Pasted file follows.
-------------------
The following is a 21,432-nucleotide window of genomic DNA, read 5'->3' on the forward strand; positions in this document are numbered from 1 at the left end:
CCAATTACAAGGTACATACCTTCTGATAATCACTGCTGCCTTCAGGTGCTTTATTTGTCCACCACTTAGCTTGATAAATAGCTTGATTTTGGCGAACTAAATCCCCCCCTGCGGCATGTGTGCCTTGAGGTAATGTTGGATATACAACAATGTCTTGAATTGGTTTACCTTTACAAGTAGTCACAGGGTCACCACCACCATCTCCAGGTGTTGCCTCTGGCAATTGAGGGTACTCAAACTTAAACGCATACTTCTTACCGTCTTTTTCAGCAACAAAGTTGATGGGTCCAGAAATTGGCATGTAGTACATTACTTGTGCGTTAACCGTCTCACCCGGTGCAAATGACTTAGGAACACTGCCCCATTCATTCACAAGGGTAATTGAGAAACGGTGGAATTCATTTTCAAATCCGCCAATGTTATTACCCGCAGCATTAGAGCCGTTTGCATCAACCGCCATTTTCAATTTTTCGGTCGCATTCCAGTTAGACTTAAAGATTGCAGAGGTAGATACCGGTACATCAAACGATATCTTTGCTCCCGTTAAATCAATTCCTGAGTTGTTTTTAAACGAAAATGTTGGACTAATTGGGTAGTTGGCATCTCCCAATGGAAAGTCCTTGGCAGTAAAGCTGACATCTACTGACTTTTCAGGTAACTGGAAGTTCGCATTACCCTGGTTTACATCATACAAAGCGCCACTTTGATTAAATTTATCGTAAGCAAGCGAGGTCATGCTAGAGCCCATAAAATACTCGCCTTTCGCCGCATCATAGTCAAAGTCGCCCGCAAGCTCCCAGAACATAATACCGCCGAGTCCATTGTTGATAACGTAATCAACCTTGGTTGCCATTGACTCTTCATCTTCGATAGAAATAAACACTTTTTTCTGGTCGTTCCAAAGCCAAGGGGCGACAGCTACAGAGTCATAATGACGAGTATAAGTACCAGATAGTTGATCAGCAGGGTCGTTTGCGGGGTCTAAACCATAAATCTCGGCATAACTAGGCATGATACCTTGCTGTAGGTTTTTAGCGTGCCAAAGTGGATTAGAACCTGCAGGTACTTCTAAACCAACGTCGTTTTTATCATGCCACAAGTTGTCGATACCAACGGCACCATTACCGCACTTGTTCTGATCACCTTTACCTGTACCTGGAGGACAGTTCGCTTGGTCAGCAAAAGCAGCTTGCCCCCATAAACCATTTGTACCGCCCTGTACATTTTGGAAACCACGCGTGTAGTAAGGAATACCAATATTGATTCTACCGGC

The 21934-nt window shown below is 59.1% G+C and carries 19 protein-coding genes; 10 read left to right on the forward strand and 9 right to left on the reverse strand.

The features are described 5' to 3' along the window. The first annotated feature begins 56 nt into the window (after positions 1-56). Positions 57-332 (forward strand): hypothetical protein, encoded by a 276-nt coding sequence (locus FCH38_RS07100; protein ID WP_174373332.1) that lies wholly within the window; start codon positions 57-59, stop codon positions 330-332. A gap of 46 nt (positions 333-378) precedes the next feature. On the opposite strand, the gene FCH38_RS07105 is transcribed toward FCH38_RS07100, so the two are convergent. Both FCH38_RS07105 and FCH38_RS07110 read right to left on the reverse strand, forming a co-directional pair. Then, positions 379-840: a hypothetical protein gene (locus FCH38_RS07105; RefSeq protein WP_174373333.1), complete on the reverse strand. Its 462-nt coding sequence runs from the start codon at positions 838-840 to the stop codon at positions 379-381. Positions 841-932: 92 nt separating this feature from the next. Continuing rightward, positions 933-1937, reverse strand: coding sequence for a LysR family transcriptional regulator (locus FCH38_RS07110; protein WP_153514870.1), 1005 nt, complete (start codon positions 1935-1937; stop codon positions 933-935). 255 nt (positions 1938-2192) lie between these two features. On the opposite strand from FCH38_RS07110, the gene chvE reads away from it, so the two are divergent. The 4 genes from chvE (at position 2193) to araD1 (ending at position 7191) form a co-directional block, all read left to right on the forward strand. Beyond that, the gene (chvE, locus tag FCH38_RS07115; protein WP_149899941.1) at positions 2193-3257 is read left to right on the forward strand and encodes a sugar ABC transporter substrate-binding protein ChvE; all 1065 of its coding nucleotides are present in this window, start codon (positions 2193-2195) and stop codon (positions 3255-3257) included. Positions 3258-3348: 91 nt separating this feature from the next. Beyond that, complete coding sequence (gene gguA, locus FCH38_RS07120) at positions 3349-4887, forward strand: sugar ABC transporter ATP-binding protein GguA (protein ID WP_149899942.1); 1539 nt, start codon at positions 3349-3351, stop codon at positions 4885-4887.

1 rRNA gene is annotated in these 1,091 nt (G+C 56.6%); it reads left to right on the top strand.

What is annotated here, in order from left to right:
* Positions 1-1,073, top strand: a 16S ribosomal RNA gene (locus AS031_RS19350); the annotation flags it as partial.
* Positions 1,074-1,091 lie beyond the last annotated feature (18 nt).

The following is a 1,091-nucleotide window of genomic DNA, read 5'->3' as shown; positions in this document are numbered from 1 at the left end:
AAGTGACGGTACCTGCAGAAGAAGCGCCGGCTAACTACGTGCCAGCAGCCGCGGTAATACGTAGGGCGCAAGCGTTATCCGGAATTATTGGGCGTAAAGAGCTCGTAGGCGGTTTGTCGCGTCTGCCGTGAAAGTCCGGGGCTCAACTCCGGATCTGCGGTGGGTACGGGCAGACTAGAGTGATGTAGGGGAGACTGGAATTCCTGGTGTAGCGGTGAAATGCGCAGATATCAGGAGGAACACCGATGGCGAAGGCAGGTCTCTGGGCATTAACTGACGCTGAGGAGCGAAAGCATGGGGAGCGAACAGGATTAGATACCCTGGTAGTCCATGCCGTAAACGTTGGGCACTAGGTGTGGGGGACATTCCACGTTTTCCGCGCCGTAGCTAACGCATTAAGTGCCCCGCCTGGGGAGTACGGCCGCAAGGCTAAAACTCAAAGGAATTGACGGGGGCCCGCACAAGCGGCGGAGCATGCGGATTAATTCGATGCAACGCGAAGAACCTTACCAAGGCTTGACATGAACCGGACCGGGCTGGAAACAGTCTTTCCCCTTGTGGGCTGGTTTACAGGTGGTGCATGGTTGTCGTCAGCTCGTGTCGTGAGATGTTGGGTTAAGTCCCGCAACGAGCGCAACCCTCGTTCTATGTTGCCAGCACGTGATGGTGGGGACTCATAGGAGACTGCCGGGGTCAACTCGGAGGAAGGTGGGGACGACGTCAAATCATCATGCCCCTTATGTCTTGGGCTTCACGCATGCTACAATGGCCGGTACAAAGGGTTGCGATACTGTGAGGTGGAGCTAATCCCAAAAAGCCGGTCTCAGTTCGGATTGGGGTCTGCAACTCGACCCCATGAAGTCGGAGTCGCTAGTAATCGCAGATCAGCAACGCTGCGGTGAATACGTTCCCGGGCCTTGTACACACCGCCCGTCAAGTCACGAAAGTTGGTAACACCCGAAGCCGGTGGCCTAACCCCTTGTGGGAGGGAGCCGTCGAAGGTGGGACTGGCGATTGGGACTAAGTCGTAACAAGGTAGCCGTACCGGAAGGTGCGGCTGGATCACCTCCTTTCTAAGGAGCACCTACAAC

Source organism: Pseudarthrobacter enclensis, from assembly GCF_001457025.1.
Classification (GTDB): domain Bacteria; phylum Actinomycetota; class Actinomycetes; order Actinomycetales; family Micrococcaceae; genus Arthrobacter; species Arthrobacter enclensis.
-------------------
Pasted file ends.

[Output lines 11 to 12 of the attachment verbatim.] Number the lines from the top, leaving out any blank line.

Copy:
Source organism: Pseudarthrobacter enclensis, from assembly GCF_001457025.1.
Classification (GTDB): domain Bacteria; phylum Actinomycetota; class Actinomycetes; order Actinomycetales; family Micrococcaceae; genus Arthrobacter; species Arthrobacter enclensis.